Elms College - Elmata Yearbook (Chicopee, MA)

 - Class of 1925

Page 1 of 96


Elms College - Elmata Yearbook (Chicopee, MA) online yearbook collection, 1925 Edition, Cover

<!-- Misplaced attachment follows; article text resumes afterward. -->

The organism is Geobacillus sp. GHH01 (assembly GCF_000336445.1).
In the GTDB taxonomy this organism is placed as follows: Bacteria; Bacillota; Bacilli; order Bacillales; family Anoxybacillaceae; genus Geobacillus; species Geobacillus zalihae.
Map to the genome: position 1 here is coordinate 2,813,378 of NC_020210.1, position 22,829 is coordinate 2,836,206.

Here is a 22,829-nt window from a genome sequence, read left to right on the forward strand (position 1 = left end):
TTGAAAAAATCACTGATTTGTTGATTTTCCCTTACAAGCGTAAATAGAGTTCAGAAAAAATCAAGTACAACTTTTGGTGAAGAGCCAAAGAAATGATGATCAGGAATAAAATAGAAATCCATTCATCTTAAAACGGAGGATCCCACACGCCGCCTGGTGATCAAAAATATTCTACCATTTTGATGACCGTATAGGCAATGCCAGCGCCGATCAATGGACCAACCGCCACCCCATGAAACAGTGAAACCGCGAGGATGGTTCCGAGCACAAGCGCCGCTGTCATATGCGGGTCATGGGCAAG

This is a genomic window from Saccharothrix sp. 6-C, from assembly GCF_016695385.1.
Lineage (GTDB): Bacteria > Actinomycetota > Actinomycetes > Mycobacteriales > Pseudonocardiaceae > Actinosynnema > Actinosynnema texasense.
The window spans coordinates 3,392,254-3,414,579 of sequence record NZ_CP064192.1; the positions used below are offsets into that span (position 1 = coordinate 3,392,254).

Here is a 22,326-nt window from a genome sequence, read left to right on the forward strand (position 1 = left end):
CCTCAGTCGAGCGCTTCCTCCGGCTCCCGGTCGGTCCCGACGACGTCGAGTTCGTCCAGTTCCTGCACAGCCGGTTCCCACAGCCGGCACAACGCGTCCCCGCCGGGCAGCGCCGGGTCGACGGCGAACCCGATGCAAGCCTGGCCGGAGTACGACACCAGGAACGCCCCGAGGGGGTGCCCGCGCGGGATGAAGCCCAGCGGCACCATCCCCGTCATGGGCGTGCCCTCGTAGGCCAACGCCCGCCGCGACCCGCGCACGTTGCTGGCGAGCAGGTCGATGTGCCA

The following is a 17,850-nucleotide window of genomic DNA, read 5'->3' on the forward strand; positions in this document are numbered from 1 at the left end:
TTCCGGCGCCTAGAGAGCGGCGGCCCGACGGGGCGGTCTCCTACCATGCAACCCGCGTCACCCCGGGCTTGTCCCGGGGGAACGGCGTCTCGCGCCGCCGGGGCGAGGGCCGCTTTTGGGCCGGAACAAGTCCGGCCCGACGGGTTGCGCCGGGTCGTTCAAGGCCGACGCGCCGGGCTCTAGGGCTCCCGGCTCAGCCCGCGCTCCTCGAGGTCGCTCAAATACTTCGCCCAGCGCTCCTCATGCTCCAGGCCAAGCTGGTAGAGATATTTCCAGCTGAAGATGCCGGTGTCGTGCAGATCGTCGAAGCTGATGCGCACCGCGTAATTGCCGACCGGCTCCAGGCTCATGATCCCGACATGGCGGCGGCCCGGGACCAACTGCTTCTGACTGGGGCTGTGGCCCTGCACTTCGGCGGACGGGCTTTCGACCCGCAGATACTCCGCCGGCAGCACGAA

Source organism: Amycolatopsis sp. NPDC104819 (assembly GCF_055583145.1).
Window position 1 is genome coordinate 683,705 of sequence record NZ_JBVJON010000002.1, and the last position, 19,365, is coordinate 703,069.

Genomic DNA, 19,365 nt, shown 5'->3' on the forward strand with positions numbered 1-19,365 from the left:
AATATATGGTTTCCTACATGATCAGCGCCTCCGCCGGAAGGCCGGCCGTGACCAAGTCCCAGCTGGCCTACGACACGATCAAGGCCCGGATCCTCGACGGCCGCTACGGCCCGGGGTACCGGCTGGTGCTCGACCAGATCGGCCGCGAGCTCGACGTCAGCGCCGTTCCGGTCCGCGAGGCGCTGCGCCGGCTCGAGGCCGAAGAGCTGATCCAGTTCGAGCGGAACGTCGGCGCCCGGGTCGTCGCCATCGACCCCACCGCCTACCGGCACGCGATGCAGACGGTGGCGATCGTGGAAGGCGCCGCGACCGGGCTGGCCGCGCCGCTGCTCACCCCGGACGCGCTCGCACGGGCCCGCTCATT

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Text from Pages 1 - 96 of the 1925 volume: